Use of Diffusion for Nuclear Energy Applications: Uranium Enrichment
Gaseous diffusion has been used to produce enriched uranium for use in nuclear power plants and weapons. Naturally occurring uranium contains only 0.72% of 235U, the kind of uranium that is “fissile,” that is, capable of sustaining a nuclear fission chain reaction. Nuclear reactors require fuel that is 2–5% 235U, and nuclear bombs need even higher concentrations.
One way to enrich uranium to the desired levels is to take advantage of Graham’s law. In a gaseous diffusion enrichment plant, uranium hexafluoride (UF6, the only uranium compound that is volatile enough to work) is slowly pumped through large cylindrical vessels called diffusers, which contain porous barriers with microscopic openings. The process is one of diffusion because the other side of the barrier is not evacuated.
The 235UF6 molecules have a higher average speed and diffuse through the barrier a little faster than the heavier 238UF6 molecules. The gas that has passed through the barrier is slightly enriched in 235UF6 and the residual gas is slightly depleted. The small difference in molecular weights between 235UF6 and 238UF6 only about 0.4% enrichment, is achieved in one diffuser (see the figure below). But by connecting many diffusers in a sequence of stages (called a cascade), the desired level of enrichment can be attained.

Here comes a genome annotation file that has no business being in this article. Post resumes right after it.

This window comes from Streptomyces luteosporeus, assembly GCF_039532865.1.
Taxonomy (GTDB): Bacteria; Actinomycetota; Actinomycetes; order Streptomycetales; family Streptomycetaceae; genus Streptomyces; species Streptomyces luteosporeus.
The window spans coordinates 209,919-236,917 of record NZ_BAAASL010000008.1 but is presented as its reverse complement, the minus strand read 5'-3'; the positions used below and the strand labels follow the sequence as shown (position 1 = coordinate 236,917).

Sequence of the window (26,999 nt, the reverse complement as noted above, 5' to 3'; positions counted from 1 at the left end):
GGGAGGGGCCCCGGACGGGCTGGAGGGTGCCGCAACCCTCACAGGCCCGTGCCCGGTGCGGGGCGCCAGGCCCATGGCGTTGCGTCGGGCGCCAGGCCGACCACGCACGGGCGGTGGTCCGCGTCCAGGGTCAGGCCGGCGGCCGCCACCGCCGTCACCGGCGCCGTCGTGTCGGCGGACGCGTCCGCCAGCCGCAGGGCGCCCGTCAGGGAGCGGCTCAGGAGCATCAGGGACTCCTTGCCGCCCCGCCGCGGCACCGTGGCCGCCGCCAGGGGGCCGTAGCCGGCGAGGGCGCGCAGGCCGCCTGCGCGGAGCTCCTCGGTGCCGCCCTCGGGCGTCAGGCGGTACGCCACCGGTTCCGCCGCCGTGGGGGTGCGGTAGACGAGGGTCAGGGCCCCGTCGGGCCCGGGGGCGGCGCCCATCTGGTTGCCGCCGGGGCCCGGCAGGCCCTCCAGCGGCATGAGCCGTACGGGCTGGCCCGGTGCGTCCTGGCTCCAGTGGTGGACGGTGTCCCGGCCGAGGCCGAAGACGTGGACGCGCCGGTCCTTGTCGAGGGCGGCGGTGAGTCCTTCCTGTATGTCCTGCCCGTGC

The large scale separation of gaseous 235UF6 from 238UF6 was first done during the World War II, at the atomic energy installation in Oak Ridge, Tennessee, as part of the Manhattan Project (the development of the first atomic bomb). Although the theory is simple, this required surmounting many daunting technical challenges to make it work in practice.
The barrier must have tiny, uniform holes (about 10–6 cm in diameter) and be porous enough to produce high flow rates. All materials (the barrier, tubing, surface coatings, lubricants, and gaskets) need to be able to contain, but not react with, the highly reactive and corrosive UF6.
Because gaseous diffusion plants require very large amounts of energy (to compress the gas to the high pressures required and drive it through the diffuser cascade, to remove the heat produced during compression, and so on), it is now being replaced by gas centrifuge technology, which requires far less energy. A current hot political issue is how to deny this technology to Iran, to prevent it from producing enough enriched uranium for them to use to make nuclear weapons.